The following article was found in Progress, the monthly magazine of the Congregational church, Romford. Volume 3, Number 5, May 1947
The Book of Judges
The book commences with a short introduction describing the conflict of the various tribes with the local inhabitants of Palestine. It is interesting to notice that this account tells of a slow and difficult process, with each tribe conducting its private, and not always successful, war. Whereas the book of Joshua contains a description of the conquest as a swift and complete operation, conducted by all the tribes working as a unity under Joshua.
The central core of the book tells of the Hebrew heroes who lived in the period between the conquest of the country and the formation of the monarchy. This part comprises the book itself, for the introduction referred to above, and the appendices contained in the last three chapters, do not strictly belong to the book at all.
The word "Judge" does not, of course, bear the meaning which we attach to it to-day, but refers to the great military leaders who appeared from time to time to deliver the tribes out of dangerous situations.
We are told that after Joshua's death the people "knew not Jaweh, not yet the work which he had wrought in Israel." And as the nation drifted away from God, so calamity overtook them. Whereupon they returned to their faith, and a leader was provided to bring them out of their distress. This process is constantly repeated, and reflects the theory of history which lies behind the book.
The book of Judges has a wild and savage quality in it, but while much of it is crude and even sordid it is not lacking in a dark splendour of its own, as for instance in the drama of Samson. How remote it seems from the New Testament, from the mind of Jesus! But before we dismiss the book as of no value to us to-day, two impressive facts must be borne in mind. First, we must expect stories belonging to such a distant period to contain little more than the movement of elemental forces, untutored and unrestrained. The remarkable thing about the Old Testament, at least about this early part of it, is that it contains any real moral or religious sense at all. Yet behind these strange stories we can already see a great moral law beginning to take shape, wrongly interpreted and inadequately understood, but indisputably there. And secondly, it is a fact that through the dark happenings of these turbulent times God was already preparing the way for the Gospel. There is a real and proven link between the earliest Old Testament stories and the coming of Christ. And who can say, even in out own day, that underneath the prevailing darkness the forces of good are not gaining strength in secret?
I and II Samuel
In the Septuagint, the Greek version of the Old Testament, the four books known as I and II Samuel, and I and II Kings, were regarded as a complete history, and appeared under the comprehensive title of "Kingdom:, though they were subdivided into four sections.
This title is much more appropriate than that of Samuel, who occupies a comparatively small part of the narrative, for the book deals with the creation of the monarchy after the period of the Judges. Samuel could not possibly have been the author, for his death is recorded in it, and the period covered is one of 500 years.
It can, I think, be claimed that the nationhood of Israel was implicit as soon as the covenant was established through Moses. But it did not find material expression until Saul became king, when the nation came to political birth.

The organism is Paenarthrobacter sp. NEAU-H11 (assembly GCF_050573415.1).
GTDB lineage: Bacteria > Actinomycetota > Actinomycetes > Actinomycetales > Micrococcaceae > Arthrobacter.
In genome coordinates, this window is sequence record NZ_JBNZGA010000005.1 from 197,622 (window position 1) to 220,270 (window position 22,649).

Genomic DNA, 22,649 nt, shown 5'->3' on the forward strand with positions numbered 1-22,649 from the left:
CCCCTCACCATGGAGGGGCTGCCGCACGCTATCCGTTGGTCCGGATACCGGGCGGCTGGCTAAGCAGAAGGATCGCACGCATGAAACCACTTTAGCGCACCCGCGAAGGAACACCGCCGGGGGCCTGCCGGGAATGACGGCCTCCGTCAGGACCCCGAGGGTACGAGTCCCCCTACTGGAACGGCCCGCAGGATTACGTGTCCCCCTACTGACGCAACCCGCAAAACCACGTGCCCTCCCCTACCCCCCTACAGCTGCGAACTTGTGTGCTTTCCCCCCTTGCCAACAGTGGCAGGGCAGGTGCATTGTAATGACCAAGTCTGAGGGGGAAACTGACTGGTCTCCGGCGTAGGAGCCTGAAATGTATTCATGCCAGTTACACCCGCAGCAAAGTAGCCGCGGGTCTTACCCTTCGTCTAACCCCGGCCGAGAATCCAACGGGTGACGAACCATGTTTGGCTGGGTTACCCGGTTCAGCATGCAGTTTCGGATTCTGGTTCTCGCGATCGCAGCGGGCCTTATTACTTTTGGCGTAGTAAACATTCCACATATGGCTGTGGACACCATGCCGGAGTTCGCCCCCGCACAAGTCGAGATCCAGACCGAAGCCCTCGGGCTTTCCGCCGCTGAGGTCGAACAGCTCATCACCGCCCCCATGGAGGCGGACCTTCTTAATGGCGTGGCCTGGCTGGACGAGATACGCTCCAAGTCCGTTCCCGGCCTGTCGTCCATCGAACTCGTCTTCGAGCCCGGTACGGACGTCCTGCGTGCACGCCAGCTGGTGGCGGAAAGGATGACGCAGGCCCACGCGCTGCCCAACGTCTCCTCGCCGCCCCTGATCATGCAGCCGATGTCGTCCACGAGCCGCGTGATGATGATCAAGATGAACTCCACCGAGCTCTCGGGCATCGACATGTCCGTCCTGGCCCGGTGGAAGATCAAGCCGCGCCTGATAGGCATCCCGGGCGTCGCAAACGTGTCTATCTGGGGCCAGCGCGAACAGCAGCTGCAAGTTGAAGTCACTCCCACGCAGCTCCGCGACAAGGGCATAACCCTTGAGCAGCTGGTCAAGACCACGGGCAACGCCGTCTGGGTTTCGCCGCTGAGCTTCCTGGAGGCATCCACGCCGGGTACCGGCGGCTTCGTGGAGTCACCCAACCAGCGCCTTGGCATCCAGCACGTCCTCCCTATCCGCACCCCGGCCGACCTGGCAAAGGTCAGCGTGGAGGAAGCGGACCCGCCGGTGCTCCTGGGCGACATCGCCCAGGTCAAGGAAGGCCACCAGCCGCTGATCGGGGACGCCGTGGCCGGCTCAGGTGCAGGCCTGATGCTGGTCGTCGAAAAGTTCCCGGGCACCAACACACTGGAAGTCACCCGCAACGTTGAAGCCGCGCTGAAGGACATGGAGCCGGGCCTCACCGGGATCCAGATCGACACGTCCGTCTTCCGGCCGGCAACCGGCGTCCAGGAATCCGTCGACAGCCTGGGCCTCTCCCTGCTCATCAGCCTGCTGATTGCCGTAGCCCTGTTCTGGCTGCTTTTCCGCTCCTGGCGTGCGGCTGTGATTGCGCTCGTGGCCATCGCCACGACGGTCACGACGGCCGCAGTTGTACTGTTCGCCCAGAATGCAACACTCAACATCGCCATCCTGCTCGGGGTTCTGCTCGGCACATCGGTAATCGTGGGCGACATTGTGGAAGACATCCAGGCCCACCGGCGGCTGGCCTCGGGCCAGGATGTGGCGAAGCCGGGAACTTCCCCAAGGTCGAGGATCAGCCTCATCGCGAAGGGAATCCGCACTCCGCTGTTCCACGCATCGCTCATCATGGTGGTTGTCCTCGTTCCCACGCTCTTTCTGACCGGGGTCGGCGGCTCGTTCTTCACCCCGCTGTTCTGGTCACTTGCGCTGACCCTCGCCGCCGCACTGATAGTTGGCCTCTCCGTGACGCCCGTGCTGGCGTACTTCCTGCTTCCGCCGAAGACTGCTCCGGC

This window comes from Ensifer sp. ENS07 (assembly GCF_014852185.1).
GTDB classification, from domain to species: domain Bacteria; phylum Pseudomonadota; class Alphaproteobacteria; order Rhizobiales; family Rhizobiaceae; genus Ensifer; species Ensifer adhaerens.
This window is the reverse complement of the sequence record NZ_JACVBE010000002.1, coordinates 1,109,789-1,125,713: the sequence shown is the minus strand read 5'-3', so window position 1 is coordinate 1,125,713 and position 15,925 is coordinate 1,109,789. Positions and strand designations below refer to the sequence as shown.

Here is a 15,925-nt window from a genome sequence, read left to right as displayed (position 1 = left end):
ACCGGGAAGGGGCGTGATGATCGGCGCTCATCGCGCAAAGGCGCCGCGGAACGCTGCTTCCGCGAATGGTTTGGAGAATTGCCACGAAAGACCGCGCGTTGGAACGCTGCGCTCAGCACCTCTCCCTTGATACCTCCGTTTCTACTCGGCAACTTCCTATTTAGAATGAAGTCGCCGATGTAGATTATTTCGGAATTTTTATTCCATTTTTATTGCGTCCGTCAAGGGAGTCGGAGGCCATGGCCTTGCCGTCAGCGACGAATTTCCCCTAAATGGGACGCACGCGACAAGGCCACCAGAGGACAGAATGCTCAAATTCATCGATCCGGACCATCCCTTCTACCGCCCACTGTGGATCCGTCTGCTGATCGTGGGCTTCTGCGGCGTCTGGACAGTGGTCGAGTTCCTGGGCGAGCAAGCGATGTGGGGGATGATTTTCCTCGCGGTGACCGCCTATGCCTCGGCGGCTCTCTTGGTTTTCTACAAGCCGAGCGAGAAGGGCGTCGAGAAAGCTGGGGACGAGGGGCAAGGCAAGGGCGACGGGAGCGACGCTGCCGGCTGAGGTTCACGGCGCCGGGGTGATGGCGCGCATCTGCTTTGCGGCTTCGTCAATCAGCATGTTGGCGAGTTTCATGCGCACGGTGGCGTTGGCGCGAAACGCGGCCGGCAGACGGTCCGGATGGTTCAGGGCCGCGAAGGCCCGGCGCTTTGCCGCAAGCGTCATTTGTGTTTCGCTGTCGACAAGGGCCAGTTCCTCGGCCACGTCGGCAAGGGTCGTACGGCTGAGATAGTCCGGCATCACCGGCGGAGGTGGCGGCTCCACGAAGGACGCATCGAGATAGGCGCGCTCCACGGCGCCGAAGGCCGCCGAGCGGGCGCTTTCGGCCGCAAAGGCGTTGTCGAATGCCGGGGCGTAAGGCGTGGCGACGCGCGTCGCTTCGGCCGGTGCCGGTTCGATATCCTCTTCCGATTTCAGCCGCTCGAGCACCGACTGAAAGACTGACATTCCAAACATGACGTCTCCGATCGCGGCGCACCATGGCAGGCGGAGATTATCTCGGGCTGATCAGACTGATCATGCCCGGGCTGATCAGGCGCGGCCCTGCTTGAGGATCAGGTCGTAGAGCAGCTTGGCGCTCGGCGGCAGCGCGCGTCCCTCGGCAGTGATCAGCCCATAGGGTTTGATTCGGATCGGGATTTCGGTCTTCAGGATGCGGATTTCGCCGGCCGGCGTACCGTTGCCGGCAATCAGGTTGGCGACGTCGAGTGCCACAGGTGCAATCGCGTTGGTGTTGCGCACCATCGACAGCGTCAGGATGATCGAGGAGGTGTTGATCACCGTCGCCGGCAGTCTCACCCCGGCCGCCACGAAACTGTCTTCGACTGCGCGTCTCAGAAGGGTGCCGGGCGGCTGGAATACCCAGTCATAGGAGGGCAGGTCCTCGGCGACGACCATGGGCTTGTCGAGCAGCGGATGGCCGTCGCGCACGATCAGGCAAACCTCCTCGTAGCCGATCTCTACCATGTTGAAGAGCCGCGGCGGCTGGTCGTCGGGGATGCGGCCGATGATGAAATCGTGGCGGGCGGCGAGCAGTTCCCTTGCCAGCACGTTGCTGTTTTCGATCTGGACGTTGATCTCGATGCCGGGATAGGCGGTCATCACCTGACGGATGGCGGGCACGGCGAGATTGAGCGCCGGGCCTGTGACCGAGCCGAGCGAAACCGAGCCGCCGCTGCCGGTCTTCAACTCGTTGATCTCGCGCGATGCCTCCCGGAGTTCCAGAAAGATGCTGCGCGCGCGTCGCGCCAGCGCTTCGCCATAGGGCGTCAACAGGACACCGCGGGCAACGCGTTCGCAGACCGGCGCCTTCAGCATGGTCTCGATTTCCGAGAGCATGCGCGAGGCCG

The manuscript of I and II Samuel contains, as usual, several sources, but this is not the disadvantage which it seems. The earliest sources, which are very ancient, contain an accurate record of events. The later sources contain an equally accurate record of the mind and background of the later writers. So we have many histories intertwined in the one.
The stories contained in the book are extremely vivid, and provide portraits of unmistakably real people. No one with imagination can fail to be moved by the character of Saul, moody, psychic, full of jealous devotion. He is a man torn by conflict, his greatness undermined and destroyed by inner forces which he can neither control nor understand. And it is no wonder that David, with his genius for friendship and leadership, his generosity and his courage, became the idol of his nation. Men looked back to him, because it was in his reign alone that the Kingdom enjoyed its brief period of unity. Yet in him we see a real man, capable of meanness and treachery, as well as actions of remarkable nobility.
I and II Kings
The Book of Kings, which is likewise one book, covers a period of 400 years. The purpose of the historian is religious, for he seeks not only to record facts, but to drive home the moral lesson of those facts. And as he is writing under the influence of Deuteronomic law he is careful to sum up the career of each king in it's light. Hence the frequent references to the "high places", which were shrines considered very sinful by the writer of Deuteronomy. It seems a little unfair to judge these unfortunate monarchs by a law which was written long after they were dead!
The historical books were not called the "Former Prophets" for nothing, for they consisted of history viewed through the eye of the prophet. And the prophet sees a truth which we in our day would do well to recover. Men cannot violate the law of God without injury to themselves and to society. Disobedience is the root of human history, where the judgements of God are writ large.
Unfortunately, this article appears to be Part Four of a series, the rest of which is missing. If you need something to do during lockdown, how about write a brief synopsis for some of the other books of the Bible? We would love to share your ideas on our blog.